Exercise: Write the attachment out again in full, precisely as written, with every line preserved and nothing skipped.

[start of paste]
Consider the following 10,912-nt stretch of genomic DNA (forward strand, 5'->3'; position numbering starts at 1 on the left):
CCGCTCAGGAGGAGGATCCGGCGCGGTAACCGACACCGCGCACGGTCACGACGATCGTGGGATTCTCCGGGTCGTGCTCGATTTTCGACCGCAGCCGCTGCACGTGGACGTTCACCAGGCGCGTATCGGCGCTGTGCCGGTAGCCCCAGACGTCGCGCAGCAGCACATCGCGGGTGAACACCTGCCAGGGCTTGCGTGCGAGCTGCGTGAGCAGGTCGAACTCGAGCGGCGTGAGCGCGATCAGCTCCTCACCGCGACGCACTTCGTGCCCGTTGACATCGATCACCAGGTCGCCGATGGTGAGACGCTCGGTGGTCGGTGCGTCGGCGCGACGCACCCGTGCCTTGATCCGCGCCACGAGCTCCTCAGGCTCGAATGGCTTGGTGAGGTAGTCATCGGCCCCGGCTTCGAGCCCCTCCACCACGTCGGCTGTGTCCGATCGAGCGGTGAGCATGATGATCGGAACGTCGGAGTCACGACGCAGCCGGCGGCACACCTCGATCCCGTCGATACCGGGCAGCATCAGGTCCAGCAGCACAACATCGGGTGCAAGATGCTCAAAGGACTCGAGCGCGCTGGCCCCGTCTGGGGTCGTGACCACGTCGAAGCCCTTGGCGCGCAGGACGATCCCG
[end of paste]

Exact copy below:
Consider the following 10,912-nt stretch of genomic DNA (forward strand, 5'->3'; position numbering starts at 1 on the left):
CCGCTCAGGAGGAGGATCCGGCGCGGTAACCGACACCGCGCACGGTCACGACGATCGTGGGATTCTCCGGGTCGTGCTCGATTTTCGACCGCAGCCGCTGCACGTGGACGTTCACCAGGCGCGTATCGGCGCTGTGCCGGTAGCCCCAGACGTCGCGCAGCAGCACATCGCGGGTGAACACCTGCCAGGGCTTGCGTGCGAGCTGCGTGAGCAGGTCGAACTCGAGCGGCGTGAGCGCGATCAGCTCCTCACCGCGACGCACTTCGTGCCCGTTGACATCGATCACCAGGTCGCCGATGGTGAGACGCTCGGTGGTCGGTGCGTCGGCGCGACGCACCCGTGCCTTGATCCGCGCCACGAGCTCCTCAGGCTCGAATGGCTTGGTGAGGTAGTCATCGGCCCCGGCTTCGAGCCCCTCCACCACGTCGGCTGTGTCCGATCGAGCGGTGAGCATGATGATCGGAACGTCGGAGTCACGACGCAGCCGGCGGCACACCTCGATCCCGTCGATACCGGGCAGCATCAGGTCCAGCAGCACAACATCGGGTGCAAGATGCTCAAAGGACTCGAGCGCGCTGGCCCCGTCTGGGGTCGTGACCACGTCGAAGCCCTTGGCGCGCAGGACGATCCCG